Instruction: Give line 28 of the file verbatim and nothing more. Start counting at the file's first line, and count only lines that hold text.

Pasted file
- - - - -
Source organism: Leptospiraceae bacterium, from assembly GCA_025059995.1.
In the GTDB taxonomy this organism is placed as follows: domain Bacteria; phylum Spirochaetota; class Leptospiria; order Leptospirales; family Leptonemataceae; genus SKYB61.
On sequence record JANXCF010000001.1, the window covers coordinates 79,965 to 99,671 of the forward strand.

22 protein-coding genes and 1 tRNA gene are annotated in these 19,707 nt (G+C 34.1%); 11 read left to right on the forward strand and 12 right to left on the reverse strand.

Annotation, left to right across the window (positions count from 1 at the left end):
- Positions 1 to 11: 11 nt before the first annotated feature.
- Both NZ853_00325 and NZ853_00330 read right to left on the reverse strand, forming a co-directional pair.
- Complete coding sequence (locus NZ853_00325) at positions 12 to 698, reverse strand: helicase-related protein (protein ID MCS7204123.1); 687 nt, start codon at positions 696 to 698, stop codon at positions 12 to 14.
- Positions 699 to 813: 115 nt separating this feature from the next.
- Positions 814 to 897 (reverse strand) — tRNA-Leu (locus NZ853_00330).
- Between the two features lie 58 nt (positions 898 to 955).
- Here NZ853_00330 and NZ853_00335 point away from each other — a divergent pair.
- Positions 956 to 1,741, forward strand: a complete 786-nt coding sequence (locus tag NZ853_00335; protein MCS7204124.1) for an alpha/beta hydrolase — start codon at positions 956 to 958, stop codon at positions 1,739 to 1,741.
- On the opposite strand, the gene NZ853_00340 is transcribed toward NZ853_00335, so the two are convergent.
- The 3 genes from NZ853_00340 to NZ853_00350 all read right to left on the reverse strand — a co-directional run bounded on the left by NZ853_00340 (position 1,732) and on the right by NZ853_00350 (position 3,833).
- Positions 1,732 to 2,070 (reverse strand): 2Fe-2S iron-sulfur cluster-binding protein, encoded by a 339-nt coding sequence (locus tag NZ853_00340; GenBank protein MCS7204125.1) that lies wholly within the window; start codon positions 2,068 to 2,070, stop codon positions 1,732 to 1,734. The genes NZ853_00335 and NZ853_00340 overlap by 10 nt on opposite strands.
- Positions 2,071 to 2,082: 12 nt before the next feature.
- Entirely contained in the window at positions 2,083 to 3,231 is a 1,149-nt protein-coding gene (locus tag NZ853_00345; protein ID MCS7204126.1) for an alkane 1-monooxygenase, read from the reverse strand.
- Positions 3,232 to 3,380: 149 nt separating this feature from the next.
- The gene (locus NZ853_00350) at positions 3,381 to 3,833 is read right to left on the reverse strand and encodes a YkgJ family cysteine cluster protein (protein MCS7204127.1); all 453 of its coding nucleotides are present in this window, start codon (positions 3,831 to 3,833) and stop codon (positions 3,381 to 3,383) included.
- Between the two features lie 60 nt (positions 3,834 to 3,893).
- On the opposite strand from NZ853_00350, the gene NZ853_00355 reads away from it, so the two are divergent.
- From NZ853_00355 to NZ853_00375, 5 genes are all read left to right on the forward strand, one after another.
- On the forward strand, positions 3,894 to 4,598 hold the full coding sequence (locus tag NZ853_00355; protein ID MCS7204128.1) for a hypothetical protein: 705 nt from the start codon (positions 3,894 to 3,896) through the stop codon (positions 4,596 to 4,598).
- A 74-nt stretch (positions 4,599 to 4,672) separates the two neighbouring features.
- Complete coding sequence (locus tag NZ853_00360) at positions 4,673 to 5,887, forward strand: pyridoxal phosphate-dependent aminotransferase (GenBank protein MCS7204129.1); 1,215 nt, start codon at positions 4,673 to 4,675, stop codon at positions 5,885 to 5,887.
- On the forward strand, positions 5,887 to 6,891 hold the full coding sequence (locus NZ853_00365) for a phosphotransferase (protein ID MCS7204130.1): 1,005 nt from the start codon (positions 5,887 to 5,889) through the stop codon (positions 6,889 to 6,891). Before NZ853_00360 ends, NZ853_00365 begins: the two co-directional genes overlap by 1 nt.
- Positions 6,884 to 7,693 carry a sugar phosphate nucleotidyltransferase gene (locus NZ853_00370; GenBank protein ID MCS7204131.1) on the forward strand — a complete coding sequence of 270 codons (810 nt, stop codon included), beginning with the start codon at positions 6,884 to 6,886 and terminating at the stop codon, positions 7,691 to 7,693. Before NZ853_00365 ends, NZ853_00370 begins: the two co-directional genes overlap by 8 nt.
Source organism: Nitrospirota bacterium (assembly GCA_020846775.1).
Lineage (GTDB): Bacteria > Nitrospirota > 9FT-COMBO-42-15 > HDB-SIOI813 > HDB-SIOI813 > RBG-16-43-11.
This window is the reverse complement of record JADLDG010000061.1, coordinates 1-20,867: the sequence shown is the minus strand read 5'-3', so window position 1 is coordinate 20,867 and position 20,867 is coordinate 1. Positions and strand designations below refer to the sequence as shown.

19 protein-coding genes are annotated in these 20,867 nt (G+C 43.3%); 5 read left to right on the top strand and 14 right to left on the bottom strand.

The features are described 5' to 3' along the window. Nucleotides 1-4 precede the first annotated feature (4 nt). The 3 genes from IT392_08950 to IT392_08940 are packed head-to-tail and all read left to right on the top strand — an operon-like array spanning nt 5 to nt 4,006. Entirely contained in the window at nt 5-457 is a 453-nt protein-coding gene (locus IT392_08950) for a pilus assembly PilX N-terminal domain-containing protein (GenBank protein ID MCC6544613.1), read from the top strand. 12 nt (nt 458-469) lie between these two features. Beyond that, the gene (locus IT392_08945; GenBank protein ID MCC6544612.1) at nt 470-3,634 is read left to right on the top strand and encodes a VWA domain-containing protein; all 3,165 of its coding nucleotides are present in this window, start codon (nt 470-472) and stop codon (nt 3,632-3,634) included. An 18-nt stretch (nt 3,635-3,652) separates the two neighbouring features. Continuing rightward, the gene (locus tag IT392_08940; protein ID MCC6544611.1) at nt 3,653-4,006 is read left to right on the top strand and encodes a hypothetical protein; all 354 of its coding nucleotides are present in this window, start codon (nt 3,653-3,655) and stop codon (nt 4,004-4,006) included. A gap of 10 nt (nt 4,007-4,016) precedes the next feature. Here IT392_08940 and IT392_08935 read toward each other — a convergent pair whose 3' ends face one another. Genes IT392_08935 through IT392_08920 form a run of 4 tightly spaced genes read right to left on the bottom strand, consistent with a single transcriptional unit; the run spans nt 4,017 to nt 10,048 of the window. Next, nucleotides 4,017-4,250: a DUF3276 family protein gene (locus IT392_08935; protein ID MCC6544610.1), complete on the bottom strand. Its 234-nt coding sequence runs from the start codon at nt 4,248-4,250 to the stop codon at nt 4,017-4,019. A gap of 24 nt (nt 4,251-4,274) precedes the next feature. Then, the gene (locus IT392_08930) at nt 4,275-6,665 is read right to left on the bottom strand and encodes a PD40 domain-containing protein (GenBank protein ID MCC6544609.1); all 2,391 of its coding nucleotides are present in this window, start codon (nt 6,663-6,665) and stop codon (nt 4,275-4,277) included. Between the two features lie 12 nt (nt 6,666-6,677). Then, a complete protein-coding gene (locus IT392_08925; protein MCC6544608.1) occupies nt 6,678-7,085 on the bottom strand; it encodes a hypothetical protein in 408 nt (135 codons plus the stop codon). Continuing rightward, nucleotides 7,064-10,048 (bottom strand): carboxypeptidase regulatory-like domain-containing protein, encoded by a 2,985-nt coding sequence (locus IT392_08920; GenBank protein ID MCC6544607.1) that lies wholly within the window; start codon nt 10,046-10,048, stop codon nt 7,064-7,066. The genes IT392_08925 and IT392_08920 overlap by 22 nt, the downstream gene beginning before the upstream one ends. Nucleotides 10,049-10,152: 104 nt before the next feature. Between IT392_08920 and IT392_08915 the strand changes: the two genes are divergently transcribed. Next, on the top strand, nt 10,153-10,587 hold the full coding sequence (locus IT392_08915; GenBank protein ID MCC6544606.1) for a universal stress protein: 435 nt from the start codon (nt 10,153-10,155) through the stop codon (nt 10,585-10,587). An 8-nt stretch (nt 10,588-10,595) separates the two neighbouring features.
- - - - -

- Positions 6,884 to 7,693 carry a sugar phosphate nucleotidyltransferase gene (locus NZ853_00370; GenBank protein ID MCS7204131.1) on the forward strand — a complete coding sequence of 270 codons (810 nt, stop codon included), beginning with the start codon at positions 6,884 to 6,886 and terminating at the stop codon, positions 7,691 to 7,693. Before NZ853_00365 ends, NZ853_00370 begins: the two co-directional genes overlap by 8 nt.